President Joe Biden’s efforts to re-engage in talks on his Build Back Better platform failed to gain any traction with the start of the new year as holdout Sen. Joe Manchin, D-W.Va., told reporters “there is no negotiation going on at this time.”
Manchin reset the process by initially walking away from negotiations on Dec. 20, but Biden pledged a renewed effort to salvage parts of the package more palatable to Manchin. Little progress has been made, however, and Manchin reiterated his stance last Tuesday stating, “I’m really not going to talk about Build Back Better anymore because I think I’ve been very clear on that.” The Senate is now expected to turn to election reform before pivoting to try and resurrect key pieces of their tax and spending priorities on a new version of reconciliation.
Upcoming deadlines could still drive action on items such as the child tax credit, renewable tax incentives, R&E expense amortization and international tax reform. Lawmakers have discussed an informal deadline of the president’s State of the Union address to find agreement on a transformed reconciliation bill—scheduled for March 1—but that’s a malleable deadline.
The Biden administration will be pushing to move the proposed changes to the deduction for foreign-derived intangible income, the tax on global intangible low-tax income, and the base erosion and anti-abuse tax to bring the U.S. in line with the global minimum tax agreement brokered by the administration. International tax reform could also raise significant revenue to pay for other tax and spending initiatives.
While Manchin has not specifically expressed support for the package’s international tax provisions, he did recently indicate he could support a bill built around the climate-related provisions of the package, noting, “The climate thing is one that we probably can come to an agreement much easier than anything else.” Many of the energy incentives that the reconciliation bill would extend and enhance, if enacted, expired at the end of 2021.
Democrats are also hoping to renew the child tax credit, which expired last month—but Manchin has repeatedly called for creating a work requirement and lower income phaseout for the credit, which could complicate the provision’s prospects for passage. Manchin also opposes the reconciliation bill’s one-year extension of the enhanced child tax credit, which he claims hides the true cost. A longer extension would prove quite costly, however, and could also complicate the legislation’s prospects for passage.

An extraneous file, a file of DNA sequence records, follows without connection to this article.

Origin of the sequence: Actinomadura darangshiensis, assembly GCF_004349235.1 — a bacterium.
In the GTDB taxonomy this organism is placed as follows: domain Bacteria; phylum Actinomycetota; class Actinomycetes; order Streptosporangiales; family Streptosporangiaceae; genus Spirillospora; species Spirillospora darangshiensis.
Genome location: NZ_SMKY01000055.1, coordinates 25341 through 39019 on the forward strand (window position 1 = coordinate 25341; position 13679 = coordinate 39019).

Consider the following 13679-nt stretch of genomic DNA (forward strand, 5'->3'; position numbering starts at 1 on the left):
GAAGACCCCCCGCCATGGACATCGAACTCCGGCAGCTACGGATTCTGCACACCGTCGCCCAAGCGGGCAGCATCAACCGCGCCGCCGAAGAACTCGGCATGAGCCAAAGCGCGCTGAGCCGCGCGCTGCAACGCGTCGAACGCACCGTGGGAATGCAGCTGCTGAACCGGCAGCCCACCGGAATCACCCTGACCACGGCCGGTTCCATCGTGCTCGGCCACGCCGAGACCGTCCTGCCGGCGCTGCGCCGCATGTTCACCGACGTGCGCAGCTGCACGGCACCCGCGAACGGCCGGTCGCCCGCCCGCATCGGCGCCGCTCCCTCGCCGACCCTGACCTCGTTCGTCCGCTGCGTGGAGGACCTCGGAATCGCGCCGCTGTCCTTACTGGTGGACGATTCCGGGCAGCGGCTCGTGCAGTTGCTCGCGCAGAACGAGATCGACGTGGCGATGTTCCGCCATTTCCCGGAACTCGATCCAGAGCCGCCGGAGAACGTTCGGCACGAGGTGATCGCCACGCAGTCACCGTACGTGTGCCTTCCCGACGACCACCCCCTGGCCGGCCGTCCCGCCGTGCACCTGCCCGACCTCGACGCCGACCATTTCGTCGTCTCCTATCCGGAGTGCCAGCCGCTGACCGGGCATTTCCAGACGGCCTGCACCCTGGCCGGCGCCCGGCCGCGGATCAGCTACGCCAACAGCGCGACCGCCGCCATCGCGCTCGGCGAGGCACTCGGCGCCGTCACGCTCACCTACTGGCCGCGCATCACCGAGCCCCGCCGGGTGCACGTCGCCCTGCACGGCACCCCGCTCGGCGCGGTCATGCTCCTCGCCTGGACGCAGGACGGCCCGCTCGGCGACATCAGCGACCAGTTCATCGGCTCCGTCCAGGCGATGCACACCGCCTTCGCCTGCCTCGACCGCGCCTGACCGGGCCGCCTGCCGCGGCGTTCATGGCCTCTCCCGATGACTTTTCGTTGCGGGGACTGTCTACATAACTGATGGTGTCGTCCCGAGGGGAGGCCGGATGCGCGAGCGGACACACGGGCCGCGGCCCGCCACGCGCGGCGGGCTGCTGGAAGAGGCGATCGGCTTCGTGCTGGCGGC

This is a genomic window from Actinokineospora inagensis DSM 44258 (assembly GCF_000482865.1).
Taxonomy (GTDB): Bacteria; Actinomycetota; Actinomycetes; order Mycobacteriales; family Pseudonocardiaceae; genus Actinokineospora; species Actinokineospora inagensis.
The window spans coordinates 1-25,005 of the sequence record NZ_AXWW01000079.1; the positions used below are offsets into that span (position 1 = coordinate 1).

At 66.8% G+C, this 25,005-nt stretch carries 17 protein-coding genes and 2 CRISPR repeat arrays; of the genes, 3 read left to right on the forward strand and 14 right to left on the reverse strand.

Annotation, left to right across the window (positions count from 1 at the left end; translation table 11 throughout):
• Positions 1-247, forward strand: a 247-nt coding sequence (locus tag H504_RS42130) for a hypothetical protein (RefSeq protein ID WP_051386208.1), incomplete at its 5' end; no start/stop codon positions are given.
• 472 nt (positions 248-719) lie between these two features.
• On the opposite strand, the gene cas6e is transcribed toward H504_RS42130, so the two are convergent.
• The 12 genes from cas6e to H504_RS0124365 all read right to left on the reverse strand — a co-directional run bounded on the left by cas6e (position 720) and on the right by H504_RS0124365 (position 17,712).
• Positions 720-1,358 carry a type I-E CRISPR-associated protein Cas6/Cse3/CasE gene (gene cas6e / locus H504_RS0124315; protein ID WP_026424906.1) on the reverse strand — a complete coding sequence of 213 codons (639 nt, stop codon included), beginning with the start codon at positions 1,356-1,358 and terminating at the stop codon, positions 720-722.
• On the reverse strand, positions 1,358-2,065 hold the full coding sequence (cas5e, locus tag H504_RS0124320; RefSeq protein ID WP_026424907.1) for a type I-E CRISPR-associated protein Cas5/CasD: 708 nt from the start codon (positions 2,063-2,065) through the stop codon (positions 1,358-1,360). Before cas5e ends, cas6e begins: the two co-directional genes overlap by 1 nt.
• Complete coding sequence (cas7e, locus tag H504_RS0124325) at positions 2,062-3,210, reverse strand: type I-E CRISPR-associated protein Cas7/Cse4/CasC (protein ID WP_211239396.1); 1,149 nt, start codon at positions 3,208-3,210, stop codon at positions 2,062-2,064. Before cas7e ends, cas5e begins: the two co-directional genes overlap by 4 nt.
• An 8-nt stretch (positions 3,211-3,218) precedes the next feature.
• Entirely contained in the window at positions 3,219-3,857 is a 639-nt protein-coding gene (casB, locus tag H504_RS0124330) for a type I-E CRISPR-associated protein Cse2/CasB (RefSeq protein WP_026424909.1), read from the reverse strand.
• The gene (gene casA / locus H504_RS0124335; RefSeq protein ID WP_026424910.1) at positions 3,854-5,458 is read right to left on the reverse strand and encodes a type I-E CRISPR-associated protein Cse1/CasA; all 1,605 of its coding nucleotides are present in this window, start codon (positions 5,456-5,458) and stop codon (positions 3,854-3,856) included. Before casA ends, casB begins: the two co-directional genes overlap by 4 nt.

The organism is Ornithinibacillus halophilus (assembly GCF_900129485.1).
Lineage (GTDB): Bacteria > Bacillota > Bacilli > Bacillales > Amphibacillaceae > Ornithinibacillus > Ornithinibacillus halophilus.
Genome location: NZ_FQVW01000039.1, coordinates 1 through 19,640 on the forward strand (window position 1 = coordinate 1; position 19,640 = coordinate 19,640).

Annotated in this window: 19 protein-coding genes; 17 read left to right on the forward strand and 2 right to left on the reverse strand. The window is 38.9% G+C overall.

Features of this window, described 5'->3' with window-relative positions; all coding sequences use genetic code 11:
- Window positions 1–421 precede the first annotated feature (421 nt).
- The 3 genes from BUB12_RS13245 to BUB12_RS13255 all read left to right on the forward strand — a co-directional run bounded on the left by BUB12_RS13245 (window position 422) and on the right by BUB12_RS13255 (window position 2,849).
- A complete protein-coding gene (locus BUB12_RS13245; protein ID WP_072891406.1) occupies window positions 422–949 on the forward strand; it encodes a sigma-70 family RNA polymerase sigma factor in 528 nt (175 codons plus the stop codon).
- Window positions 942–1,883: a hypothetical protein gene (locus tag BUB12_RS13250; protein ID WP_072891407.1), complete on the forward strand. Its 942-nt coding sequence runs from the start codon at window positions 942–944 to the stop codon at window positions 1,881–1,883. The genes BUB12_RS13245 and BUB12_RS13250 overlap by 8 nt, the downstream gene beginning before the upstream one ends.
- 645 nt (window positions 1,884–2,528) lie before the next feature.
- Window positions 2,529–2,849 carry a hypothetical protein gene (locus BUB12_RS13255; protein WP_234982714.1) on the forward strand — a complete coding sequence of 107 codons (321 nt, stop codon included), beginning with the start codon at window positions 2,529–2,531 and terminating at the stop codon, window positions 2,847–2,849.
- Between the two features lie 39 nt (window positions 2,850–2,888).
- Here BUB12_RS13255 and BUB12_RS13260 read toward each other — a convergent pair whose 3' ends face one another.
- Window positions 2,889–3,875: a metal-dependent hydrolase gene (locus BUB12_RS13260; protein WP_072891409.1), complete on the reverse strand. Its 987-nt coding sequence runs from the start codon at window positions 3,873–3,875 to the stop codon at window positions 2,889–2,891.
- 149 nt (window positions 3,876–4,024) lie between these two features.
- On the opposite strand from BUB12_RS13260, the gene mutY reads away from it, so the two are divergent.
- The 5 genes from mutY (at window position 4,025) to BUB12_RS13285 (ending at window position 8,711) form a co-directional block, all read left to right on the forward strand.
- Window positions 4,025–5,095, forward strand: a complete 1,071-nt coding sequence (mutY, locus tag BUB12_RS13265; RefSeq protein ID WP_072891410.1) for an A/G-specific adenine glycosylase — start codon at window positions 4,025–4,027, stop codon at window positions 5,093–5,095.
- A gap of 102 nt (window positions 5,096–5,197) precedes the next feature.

There is still broad support for postponing the five-year amortization of R&E expenses, which is now in effect for tax years beginning after 2021. Industries that will be hit hard by the change are pushing for a fix before first quarter financial statements and estimated taxes are due, but the provision likely depends on a broader package coming together.
Grant Thornton Insight:
Recent discussions on Capitol Hill have proposed including a provision postponing the five-year amortization of R&E expenses in an upcoming omnibus spending bill (or continuing resolution), scheduled to be passed before federal government funding expires on Feb. 18. A provision postponing the five-year amortization of R&E expenses could also be added into the U.S. Innovation and Competition Act (USICA)—though adding the provision to an omnibus bill, a continuing resolution, or the USICA would require at least 60 votes for passage in the Senate, meaning 10 Republicans would have to cross the aisle for enactment.
An additional looming question is whether progressive Democrats will still support an amended reconciliation bill if popular items such as the enhanced child tax credit and a national paid family leave program are dropped or significantly altered in order to secure Manchin’s vote.
Senate Democrats said they expect Biden to restart talks with Manchin after a “cooling off” period that will likely extend until the Senate finishes debate on voting rights legislation and rules reform. Senate Majority Leader Chuck Schumer, D, N.Y., stated, “I believe the Biden administration will be having discussions with Manchin, with his cooperation and participation on BBB, as we move forward.”
Dustin Stamper is a managing director in Grant Thornton’s Washington National Tax Office and leads the tax legislative affairs practice for the firm.
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